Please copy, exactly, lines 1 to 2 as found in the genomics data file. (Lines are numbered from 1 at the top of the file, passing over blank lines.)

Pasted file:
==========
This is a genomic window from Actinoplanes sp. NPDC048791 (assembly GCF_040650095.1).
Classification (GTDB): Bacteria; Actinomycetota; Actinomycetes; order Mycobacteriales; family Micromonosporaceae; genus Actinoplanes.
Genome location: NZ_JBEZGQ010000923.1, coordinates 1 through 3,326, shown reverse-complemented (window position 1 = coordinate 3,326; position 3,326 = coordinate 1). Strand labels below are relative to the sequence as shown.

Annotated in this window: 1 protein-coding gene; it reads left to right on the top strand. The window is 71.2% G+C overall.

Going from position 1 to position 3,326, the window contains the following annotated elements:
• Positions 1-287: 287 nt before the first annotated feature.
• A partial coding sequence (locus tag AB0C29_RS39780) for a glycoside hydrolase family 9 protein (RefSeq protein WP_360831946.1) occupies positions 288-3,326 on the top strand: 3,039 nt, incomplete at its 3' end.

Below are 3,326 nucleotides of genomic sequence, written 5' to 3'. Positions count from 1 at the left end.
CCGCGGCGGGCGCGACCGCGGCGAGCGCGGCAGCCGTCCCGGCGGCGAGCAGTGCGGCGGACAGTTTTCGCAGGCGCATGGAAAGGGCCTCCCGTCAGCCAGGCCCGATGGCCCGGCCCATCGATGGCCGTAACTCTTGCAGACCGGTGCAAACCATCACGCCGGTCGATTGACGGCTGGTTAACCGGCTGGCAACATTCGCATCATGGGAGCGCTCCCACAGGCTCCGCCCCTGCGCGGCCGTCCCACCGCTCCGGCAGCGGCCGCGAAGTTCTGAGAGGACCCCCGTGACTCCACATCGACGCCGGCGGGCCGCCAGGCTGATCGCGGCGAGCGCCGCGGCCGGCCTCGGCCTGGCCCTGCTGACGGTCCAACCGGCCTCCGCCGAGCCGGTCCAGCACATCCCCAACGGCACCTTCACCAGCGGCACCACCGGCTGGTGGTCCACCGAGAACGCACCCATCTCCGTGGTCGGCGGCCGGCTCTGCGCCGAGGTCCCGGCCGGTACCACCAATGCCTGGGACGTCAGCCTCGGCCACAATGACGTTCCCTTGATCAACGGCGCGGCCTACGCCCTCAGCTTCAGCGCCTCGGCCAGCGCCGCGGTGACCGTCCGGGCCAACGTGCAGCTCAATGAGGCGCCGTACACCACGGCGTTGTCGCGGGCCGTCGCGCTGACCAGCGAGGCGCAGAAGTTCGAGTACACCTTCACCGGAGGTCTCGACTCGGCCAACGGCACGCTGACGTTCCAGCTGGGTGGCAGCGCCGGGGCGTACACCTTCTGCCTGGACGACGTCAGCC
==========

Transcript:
This is a genomic window from Actinoplanes sp. NPDC048791 (assembly GCF_040650095.1).
Classification (GTDB): Bacteria; Actinomycetota; Actinomycetes; order Mycobacteriales; family Micromonosporaceae; genus Actinoplanes.